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For indeterminate sentences the minimum sentence is set by the judge and the maximum sentence is set by statute. The Parole Board gains jurisdiction of a case when a prisoner has served the minimum sentence, less any good time or disciplinary credits the prisoner may have earned. Truth-In-Sentencing (TIS) legislation, which went into full effect in December of 2000, does not affect prisoners sentenced for crimes which took place before the TIS laws went into effect. Therefore, a substantial percentage of current prisoners are still entitled to either good time or disciplinary credits, depending on the date of the offense.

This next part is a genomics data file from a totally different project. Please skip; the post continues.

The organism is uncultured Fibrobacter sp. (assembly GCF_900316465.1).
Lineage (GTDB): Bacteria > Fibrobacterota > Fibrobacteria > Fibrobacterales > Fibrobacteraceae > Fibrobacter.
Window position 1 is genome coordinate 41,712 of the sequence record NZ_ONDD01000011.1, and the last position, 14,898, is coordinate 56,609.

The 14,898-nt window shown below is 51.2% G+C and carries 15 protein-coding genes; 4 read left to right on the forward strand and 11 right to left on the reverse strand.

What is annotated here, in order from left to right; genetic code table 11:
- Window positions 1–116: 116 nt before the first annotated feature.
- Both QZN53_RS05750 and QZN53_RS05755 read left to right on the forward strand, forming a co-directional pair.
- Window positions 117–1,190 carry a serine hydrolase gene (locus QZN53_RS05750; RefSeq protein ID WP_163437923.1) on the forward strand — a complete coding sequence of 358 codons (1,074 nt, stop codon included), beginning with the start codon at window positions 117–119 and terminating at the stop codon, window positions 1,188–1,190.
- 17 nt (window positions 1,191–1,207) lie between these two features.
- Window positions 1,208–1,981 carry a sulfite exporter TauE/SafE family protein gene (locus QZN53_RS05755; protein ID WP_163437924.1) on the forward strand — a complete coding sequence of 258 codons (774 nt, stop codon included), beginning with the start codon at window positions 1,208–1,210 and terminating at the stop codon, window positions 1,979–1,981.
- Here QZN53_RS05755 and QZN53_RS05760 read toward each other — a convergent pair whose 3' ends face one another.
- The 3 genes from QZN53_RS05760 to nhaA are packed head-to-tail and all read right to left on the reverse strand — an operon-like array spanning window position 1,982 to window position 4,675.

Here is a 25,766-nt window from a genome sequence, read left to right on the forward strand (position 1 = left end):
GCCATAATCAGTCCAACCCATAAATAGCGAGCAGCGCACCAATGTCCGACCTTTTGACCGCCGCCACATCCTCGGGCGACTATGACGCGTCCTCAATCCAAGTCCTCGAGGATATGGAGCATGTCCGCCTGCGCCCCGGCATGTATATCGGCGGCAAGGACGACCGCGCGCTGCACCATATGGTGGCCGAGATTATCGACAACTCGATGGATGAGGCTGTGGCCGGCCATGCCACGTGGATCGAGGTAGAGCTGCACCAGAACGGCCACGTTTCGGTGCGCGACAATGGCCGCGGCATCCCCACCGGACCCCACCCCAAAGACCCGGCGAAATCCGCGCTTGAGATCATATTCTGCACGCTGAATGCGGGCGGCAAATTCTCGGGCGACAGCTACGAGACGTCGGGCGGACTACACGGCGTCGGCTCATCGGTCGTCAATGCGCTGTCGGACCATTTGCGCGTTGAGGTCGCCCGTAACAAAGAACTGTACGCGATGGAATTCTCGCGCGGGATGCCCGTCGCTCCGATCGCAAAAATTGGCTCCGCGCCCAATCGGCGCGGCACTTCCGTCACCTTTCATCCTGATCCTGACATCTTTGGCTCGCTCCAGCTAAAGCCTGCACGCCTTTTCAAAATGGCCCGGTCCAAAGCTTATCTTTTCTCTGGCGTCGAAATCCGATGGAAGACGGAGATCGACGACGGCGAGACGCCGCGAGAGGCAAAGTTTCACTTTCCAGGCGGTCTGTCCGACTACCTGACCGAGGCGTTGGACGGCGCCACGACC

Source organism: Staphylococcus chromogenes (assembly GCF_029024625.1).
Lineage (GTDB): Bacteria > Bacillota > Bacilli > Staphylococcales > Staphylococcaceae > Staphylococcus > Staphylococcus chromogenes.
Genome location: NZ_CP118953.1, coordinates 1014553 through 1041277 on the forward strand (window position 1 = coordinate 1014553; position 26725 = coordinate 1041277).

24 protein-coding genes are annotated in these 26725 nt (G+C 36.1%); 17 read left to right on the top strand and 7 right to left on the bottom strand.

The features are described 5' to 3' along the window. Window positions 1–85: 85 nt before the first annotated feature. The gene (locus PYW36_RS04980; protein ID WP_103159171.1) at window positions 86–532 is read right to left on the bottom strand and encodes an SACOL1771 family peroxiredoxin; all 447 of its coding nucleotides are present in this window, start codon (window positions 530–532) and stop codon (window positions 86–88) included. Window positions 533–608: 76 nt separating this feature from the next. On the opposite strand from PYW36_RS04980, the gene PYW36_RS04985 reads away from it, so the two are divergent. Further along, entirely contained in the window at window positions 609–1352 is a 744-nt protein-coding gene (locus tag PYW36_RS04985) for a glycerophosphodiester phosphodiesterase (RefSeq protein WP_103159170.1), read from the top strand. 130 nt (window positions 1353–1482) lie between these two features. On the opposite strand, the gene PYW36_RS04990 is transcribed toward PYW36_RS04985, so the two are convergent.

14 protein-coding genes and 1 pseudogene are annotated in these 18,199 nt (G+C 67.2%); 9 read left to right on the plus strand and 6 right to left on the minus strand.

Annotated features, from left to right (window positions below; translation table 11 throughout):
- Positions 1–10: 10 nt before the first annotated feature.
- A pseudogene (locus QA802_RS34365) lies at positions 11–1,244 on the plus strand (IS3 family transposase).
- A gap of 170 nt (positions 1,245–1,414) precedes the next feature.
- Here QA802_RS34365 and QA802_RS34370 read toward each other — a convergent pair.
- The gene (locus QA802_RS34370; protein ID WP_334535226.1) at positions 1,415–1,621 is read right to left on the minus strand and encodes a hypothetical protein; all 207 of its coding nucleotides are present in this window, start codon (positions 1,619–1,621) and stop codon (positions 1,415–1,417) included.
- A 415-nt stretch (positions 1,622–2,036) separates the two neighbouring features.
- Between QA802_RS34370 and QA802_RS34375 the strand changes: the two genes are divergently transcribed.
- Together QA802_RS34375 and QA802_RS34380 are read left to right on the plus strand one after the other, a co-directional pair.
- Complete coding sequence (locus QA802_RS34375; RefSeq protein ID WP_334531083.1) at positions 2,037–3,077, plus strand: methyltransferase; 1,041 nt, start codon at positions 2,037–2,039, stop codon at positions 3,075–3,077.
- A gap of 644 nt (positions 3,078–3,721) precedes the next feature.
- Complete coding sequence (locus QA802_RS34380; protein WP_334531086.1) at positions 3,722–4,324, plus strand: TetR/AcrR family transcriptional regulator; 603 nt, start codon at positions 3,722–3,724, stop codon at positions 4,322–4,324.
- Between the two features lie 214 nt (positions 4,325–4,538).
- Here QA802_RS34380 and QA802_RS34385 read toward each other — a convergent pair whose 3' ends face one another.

Prisoners serving life sentences ("lifers") are interviewed by the Board after they have served either 10 or 15 years (depending on the date of the offense). After that initial interview, the Board is required to review each lifer case at five-year intervals. Prisoners serving for first-degree murder may be released from prison only if they receive a pardon or a commutation from the Governor. The Parole Board has the discretionary authority to parole other lifers once they have served 10 or 15 years (depending on the date of the offense) if the sentencing judge does not object.